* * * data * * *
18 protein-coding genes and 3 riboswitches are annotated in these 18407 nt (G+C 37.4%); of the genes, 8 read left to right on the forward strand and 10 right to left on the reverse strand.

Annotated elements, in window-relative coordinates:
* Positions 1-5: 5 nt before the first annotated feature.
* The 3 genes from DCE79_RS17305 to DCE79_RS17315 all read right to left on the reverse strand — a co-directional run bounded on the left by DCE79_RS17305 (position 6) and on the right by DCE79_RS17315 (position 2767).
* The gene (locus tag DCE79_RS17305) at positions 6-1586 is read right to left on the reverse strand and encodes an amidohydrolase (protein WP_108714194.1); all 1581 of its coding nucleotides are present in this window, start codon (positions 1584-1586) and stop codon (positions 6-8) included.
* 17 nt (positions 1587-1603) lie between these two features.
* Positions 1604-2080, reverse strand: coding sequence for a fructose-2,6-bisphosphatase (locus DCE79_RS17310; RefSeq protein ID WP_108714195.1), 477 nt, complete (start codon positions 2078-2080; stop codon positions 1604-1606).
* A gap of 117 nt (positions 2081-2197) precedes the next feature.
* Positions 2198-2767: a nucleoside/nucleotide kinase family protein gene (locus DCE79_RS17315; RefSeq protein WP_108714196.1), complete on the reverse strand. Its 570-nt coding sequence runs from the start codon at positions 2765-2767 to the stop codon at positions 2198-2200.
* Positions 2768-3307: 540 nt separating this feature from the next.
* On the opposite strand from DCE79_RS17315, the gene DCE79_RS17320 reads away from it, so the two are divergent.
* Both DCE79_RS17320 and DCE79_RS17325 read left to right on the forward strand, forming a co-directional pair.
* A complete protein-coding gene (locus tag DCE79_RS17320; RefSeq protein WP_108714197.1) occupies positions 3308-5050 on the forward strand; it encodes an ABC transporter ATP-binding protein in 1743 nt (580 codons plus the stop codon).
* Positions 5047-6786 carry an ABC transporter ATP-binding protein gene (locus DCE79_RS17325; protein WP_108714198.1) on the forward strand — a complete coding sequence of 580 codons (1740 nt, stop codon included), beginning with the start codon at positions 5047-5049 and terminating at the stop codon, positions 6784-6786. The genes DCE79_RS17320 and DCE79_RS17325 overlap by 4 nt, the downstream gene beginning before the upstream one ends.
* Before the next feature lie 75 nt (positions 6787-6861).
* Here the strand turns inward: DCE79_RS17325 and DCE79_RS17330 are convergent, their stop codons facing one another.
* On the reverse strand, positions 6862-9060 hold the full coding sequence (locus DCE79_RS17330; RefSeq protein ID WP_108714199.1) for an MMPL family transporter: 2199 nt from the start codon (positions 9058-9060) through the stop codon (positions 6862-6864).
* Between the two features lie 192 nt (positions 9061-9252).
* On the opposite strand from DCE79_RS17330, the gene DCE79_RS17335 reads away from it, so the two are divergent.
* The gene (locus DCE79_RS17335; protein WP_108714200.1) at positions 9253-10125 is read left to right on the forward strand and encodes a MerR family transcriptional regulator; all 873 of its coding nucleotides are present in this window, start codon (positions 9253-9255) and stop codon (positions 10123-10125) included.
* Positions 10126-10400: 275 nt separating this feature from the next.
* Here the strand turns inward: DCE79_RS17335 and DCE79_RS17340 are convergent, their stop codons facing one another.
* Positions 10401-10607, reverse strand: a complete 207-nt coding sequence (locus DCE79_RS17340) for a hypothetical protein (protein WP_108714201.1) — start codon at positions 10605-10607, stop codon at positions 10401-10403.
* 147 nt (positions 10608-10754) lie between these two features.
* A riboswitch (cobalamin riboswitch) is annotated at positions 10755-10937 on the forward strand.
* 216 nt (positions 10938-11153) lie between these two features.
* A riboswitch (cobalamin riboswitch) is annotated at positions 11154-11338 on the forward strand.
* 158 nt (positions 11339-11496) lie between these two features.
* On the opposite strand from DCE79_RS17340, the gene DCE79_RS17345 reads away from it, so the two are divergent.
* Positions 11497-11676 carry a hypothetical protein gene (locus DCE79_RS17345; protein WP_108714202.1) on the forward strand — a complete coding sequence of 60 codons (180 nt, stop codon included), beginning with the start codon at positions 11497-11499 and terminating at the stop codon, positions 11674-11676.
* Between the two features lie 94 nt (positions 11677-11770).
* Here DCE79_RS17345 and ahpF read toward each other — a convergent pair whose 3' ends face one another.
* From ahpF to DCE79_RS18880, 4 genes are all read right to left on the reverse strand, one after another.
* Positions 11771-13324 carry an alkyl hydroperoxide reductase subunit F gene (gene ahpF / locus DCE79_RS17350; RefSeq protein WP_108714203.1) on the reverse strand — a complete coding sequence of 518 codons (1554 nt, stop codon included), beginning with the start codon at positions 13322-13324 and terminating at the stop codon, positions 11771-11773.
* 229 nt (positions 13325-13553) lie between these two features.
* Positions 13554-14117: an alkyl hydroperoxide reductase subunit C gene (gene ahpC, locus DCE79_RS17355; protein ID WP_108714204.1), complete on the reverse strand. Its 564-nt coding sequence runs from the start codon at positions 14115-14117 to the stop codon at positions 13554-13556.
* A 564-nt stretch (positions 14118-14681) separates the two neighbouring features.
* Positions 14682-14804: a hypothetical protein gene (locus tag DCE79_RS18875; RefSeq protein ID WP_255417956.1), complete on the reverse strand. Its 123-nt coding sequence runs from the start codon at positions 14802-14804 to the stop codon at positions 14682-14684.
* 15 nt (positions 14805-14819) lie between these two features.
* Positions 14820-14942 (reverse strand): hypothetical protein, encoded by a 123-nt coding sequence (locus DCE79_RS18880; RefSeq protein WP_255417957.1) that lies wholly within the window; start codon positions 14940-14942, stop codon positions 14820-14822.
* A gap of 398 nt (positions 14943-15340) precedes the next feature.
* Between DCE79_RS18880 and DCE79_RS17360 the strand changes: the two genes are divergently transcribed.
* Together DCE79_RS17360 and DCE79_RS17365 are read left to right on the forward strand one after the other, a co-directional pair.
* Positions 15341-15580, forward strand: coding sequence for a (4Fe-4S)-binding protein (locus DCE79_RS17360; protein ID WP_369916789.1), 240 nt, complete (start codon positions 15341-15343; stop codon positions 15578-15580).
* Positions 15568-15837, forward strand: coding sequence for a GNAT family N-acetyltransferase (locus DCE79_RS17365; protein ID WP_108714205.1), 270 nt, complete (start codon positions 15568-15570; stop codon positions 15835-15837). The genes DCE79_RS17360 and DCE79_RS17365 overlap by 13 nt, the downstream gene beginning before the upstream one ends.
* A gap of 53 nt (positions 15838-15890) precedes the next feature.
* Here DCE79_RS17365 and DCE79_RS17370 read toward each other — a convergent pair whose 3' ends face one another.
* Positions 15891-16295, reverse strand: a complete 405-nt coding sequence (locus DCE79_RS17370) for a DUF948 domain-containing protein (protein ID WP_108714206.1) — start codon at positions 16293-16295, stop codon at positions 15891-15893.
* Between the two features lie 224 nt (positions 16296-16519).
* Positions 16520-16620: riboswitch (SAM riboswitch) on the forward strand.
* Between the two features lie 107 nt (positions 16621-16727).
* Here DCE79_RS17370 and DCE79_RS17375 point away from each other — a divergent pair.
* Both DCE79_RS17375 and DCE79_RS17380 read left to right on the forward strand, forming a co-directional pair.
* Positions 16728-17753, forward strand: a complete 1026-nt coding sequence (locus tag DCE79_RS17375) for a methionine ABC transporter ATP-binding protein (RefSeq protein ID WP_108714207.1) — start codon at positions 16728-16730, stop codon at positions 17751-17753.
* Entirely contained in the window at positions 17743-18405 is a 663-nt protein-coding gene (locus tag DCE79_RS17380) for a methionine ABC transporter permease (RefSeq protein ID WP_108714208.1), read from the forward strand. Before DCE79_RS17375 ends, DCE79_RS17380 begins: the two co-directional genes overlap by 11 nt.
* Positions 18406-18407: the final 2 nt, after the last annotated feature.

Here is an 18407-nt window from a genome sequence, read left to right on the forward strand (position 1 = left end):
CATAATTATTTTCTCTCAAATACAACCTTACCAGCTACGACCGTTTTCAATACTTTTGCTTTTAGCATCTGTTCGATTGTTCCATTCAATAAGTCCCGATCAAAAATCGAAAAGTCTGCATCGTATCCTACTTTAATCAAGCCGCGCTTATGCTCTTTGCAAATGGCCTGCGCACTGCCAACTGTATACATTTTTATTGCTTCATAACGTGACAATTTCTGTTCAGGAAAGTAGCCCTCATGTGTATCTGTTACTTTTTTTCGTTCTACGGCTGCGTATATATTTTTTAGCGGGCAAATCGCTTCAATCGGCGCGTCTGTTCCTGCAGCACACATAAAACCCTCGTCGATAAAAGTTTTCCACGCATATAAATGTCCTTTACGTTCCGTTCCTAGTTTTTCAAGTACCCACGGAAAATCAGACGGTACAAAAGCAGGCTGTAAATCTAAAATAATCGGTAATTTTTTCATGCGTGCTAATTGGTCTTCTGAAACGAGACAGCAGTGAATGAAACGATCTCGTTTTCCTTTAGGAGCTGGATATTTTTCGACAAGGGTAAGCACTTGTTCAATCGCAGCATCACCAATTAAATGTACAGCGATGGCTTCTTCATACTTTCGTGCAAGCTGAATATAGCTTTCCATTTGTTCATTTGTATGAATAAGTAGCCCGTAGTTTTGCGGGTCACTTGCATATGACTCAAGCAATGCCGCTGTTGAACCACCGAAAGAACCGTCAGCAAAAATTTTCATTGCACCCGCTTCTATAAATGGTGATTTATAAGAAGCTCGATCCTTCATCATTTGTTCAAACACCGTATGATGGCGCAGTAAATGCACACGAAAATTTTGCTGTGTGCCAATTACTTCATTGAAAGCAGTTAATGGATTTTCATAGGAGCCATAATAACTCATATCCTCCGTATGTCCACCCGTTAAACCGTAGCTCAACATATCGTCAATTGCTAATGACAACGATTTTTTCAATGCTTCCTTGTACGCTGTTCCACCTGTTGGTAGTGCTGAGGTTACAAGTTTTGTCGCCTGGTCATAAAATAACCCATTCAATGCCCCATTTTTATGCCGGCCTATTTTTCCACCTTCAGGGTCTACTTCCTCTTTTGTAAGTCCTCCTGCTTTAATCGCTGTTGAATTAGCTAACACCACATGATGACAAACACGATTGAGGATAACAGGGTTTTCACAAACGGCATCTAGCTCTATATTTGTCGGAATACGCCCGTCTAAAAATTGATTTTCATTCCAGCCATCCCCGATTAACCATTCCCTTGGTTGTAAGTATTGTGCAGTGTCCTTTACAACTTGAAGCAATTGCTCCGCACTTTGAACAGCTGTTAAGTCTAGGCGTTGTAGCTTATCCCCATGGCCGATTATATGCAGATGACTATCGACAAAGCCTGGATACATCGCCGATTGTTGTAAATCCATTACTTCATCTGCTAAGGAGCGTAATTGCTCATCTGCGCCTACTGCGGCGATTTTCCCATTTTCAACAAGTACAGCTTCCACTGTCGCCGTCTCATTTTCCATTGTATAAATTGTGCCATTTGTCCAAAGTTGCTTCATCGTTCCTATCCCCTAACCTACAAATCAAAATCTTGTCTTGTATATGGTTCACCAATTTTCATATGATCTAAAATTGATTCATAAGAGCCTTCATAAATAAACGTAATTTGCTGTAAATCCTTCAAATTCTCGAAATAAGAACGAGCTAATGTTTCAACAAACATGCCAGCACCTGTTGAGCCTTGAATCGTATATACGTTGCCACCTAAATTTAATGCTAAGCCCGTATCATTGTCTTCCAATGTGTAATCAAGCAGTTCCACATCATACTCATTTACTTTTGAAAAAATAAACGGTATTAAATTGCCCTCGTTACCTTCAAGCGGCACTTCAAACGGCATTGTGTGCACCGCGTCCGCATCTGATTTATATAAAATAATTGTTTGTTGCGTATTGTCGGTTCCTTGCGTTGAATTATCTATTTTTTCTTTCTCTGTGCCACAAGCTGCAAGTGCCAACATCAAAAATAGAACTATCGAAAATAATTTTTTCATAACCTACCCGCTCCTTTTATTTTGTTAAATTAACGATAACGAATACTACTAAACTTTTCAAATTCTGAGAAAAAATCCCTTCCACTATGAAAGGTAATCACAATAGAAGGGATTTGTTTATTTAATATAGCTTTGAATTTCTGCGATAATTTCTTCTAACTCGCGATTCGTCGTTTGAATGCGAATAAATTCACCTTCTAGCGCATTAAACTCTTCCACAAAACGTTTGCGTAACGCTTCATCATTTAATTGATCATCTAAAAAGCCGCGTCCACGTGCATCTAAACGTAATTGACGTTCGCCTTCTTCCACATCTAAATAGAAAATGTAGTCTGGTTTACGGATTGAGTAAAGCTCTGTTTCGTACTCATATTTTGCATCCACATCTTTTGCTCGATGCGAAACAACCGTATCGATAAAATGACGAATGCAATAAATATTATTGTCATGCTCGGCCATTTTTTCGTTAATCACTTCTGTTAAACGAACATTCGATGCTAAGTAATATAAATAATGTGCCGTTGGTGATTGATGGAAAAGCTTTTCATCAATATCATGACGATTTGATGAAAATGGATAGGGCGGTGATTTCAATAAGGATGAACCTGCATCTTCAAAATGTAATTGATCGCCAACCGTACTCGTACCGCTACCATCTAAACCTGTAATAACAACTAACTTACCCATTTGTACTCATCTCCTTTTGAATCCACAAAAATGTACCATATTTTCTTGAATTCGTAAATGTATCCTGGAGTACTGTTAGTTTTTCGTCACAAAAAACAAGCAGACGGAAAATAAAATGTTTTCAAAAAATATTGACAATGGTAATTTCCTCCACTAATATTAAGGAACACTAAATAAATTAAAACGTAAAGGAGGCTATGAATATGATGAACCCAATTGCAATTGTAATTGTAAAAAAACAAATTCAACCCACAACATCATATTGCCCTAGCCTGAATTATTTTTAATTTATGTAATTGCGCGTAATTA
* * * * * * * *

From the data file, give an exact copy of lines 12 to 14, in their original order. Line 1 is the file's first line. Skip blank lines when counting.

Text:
* Both DCE79_RS17320 and DCE79_RS17325 read left to right on the forward strand, forming a co-directional pair.
* A complete protein-coding gene (locus tag DCE79_RS17320; RefSeq protein WP_108714197.1) occupies positions 3308-5050 on the forward strand; it encodes an ABC transporter ATP-binding protein in 1743 nt (580 codons plus the stop codon).
* Positions 5047-6786 carry an ABC transporter ATP-binding protein gene (locus DCE79_RS17325; protein WP_108714198.1) on the forward strand — a complete coding sequence of 580 codons (1740 nt, stop codon included), beginning with the start codon at positions 5047-5049 and terminating at the stop codon, positions 6784-6786. The genes DCE79_RS17320 and DCE79_RS17325 overlap by 4 nt, the downstream gene beginning before the upstream one ends.